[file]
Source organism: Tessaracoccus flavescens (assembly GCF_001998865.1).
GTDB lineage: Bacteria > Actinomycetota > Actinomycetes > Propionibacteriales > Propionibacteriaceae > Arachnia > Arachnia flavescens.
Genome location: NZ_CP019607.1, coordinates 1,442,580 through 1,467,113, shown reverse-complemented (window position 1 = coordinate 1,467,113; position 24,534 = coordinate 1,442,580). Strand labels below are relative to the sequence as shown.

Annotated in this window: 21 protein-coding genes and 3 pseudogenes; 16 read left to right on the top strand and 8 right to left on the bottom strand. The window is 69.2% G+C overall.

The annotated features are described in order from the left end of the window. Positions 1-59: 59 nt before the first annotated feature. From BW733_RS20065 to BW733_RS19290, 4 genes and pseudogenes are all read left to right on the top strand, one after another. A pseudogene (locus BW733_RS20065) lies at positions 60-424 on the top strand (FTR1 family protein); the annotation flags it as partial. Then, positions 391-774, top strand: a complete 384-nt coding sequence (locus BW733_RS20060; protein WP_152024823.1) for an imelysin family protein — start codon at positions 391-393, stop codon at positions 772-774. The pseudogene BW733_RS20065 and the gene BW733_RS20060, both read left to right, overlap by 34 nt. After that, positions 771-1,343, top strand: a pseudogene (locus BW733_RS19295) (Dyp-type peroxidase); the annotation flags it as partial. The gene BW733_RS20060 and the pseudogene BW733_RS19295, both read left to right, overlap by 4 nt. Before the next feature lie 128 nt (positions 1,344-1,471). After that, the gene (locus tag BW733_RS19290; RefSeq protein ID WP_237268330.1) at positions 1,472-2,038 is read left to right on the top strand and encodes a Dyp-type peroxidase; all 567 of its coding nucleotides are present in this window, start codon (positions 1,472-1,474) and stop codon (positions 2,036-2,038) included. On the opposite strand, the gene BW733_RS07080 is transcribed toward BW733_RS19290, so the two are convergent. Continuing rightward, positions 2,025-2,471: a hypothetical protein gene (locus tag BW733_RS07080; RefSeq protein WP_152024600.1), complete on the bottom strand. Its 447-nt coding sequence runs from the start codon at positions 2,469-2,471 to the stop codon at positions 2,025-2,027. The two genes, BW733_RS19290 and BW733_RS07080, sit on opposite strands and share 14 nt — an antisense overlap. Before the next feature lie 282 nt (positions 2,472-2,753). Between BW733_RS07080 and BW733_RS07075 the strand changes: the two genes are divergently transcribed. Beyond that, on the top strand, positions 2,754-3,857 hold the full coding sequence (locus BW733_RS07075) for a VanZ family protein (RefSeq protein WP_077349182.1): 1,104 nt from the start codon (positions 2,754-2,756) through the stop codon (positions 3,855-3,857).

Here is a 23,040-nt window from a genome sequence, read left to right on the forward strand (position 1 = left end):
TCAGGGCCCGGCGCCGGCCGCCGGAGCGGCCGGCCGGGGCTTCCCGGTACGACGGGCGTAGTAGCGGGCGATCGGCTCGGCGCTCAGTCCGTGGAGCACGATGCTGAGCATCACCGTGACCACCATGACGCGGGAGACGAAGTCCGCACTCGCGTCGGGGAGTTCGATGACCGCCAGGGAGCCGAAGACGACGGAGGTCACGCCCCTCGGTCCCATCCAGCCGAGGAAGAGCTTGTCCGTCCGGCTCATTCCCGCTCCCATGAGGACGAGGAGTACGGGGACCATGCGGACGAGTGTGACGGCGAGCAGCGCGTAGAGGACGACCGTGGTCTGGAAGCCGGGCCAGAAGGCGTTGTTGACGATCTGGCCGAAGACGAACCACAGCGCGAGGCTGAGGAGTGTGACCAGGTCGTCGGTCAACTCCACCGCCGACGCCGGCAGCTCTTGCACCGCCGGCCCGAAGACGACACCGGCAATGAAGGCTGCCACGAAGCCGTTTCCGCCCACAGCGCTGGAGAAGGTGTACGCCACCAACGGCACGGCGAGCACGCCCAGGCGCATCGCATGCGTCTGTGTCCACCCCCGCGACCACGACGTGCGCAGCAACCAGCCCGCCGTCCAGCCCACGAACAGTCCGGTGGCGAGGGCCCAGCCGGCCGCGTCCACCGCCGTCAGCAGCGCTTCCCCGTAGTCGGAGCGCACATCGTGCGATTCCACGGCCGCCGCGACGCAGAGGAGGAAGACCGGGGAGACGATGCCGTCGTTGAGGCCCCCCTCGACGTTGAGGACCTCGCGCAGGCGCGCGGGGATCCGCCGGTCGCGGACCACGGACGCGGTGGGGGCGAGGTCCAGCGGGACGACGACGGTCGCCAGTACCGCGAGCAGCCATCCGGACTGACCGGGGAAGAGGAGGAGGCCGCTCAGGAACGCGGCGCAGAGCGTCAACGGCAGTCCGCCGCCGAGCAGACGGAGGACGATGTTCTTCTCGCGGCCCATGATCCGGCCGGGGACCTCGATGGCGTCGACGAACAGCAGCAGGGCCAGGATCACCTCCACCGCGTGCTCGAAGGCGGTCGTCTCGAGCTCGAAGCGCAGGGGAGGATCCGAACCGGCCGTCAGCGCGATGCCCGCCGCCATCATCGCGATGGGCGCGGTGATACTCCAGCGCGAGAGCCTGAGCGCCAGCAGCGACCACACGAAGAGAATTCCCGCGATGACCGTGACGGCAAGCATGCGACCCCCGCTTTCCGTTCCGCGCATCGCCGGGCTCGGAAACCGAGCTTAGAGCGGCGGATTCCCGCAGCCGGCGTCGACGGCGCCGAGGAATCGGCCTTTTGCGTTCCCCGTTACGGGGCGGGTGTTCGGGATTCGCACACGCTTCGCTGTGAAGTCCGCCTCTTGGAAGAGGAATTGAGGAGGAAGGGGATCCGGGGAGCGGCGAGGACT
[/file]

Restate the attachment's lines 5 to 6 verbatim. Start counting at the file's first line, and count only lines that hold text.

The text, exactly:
The annotated features are described in order from the left end of the window. Positions 1-59: 59 nt before the first annotated feature. From BW733_RS20065 to BW733_RS19290, 4 genes and pseudogenes are all read left to right on the top strand, one after another. A pseudogene (locus BW733_RS20065) lies at positions 60-424 on the top strand (FTR1 family protein); the annotation flags it as partial. Then, positions 391-774, top strand: a complete 384-nt coding sequence (locus BW733_RS20060; protein WP_152024823.1) for an imelysin family protein — start codon at positions 391-393, stop codon at positions 772-774. The pseudogene BW733_RS20065 and the gene BW733_RS20060, both read left to right, overlap by 34 nt. After that, positions 771-1,343, top strand: a pseudogene (locus BW733_RS19295) (Dyp-type peroxidase); the annotation flags it as partial. The gene BW733_RS20060 and the pseudogene BW733_RS19295, both read left to right, overlap by 4 nt. Before the next feature lie 128 nt (positions 1,344-1,471). After that, the gene (locus tag BW733_RS19290; RefSeq protein ID WP_237268330.1) at positions 1,472-2,038 is read left to right on the top strand and encodes a Dyp-type peroxidase; all 567 of its coding nucleotides are present in this window, start codon (positions 1,472-1,474) and stop codon (positions 2,036-2,038) included. On the opposite strand, the gene BW733_RS07080 is transcribed toward BW733_RS19290, so the two are convergent. Continuing rightward, positions 2,025-2,471: a hypothetical protein gene (locus tag BW733_RS07080; RefSeq protein WP_152024600.1), complete on the bottom strand. Its 447-nt coding sequence runs from the start codon at positions 2,469-2,471 to the stop codon at positions 2,025-2,027. The two genes, BW733_RS19290 and BW733_RS07080, sit on opposite strands and share 14 nt — an antisense overlap. Before the next feature lie 282 nt (positions 2,472-2,753). Between BW733_RS07080 and BW733_RS07075 the strand changes: the two genes are divergently transcribed. Beyond that, on the top strand, positions 2,754-3,857 hold the full coding sequence (locus BW733_RS07075) for a VanZ family protein (RefSeq protein WP_077349182.1): 1,104 nt from the start codon (positions 2,754-2,756) through the stop codon (positions 3,855-3,857).

Here is a 23,040-nt window from a genome sequence, read left to right on the forward strand (position 1 = left end):